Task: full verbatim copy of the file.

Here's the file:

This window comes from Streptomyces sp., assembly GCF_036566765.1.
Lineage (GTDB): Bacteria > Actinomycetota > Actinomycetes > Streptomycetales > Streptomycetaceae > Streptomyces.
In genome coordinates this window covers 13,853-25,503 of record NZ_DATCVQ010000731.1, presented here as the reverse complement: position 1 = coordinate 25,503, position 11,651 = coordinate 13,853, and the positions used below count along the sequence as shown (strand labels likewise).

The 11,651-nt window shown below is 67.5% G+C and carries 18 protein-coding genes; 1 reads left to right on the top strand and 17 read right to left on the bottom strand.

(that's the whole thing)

This window comes from Streptomyces sp., assembly GCF_036566765.1.
Lineage (GTDB): Bacteria > Actinomycetota > Actinomycetes > Streptomycetales > Streptomycetaceae > Streptomyces.
In genome coordinates this window covers 13,853-25,503 of record NZ_DATCVQ010000731.1, presented here as the reverse complement: position 1 = coordinate 25,503, position 11,651 = coordinate 13,853, and the positions used below count along the sequence as shown (strand labels likewise).

The 11,651-nt window shown below is 67.5% G+C and carries 18 protein-coding genes; 1 reads left to right on the top strand and 17 read right to left on the bottom strand.